It was reported that most children experiencing infection of EV71 will cease shedding virus particles within 13 to 24 days after the disease onset . The longest EV71-positive time in throat swab was reported 24 days and in feces 42 days after onset . However no one reported how long the severe cases, mild cases, close contacts shed virus. This study examined the duration of EV71 excretion in sequential fecal specimens and throat swabs from mild cases, severe cases and close contacts which were definitely EV71 positive.
Using the data of this study and the Kruskal-Wallis Test, the results showed that significant difference of the duration of EV71 shedding was found among severe cases, mild cases and close contacts. This phenomenon is different from some other virus such as HAV, rotavirus, the excretion of which does not show any correlation with the severity of the disease [16, 17]. Whether or not the duration of HAV excretion is correlated with the age of the patients has been reported previously [16, 18]. However, the obtained results were different. Since the sample size was small, our data did not provide the information of whether the factors of age and sex influence the duration of the virus shedding. The reasons why the EV71 shedding was different among severe cases, mild cases and close contacts remain to be elucidated.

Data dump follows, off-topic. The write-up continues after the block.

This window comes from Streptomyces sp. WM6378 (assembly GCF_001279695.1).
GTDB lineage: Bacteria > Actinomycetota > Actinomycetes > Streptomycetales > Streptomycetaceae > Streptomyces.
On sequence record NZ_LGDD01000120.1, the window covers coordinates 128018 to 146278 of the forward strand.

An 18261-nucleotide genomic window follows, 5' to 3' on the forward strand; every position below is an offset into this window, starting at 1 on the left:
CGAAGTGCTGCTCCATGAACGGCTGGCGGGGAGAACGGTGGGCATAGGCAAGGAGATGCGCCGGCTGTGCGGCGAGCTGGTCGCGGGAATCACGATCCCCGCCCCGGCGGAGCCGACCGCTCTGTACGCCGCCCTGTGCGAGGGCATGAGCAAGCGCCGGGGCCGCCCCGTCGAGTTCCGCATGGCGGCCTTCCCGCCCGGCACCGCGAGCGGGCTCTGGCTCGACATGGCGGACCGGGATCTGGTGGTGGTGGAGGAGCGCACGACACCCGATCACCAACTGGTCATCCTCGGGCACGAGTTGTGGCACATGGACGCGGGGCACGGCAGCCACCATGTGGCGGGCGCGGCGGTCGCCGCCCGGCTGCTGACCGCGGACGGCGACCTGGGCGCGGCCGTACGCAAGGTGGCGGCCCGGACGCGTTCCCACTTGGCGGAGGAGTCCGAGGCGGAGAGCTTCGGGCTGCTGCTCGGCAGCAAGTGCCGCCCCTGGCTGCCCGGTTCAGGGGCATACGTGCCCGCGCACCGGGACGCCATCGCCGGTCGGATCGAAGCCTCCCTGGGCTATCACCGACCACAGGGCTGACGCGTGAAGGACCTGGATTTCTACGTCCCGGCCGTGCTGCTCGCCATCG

This study showed that the longest duration of EV71 shedding in fecal sample is 54 days and 30 days in throat swabs. Some researchers have reported that enterovirus shedding in fecal samples lasts for a longer period than in throat swabs [15, 19, 20]. EV71 is transmitted predominantly via the faeco-oral route. Prolonged excretion of EV71 will act as an on-going infection source which will play an important role in outbreaks of HFMD. This study showed that some individuals shed other enterovirus in the fecal samples after EV71 could not be detected. In this study we also found that EV71, just like rotavirus  or poliovirus , has a phenomenon of excreting virus intermittently both in fecal samples and in throat swabs after apparent recovery from initial infection. Children or adults excreting EV71 intermittently for a long time may serve as reservoirs of the virus and thus contribute to the epidemic of the HFMD.
The findings in our study suggest that patients may excrete EV71 for a long period. It means that the majority of severe cases may still be infectious during their recovery even though they are asymptomatic. The role of these prolonged excretion in perpetuating epidemics of HFMD is uncertain. In order to thoroughly eliminate the potential infective sources from the community, one solution might be for cases to be separated from other susceptible children until patients no longer excreting virus, especially for severe cases. In this study we also found that some cases were EV71 positive before they showed the typical HFMD symptoms. This phenomenon implied that cases began to excrete EV71 just at the latent period. It was a blind spot for disease prevention. So we suggest that it is necessary to make preventive measures such as sanitation, disinfection and hand-washing, especially among people at risk such as children under the age of five years old. Timely preventive measures will limit secondary cases of HFMD.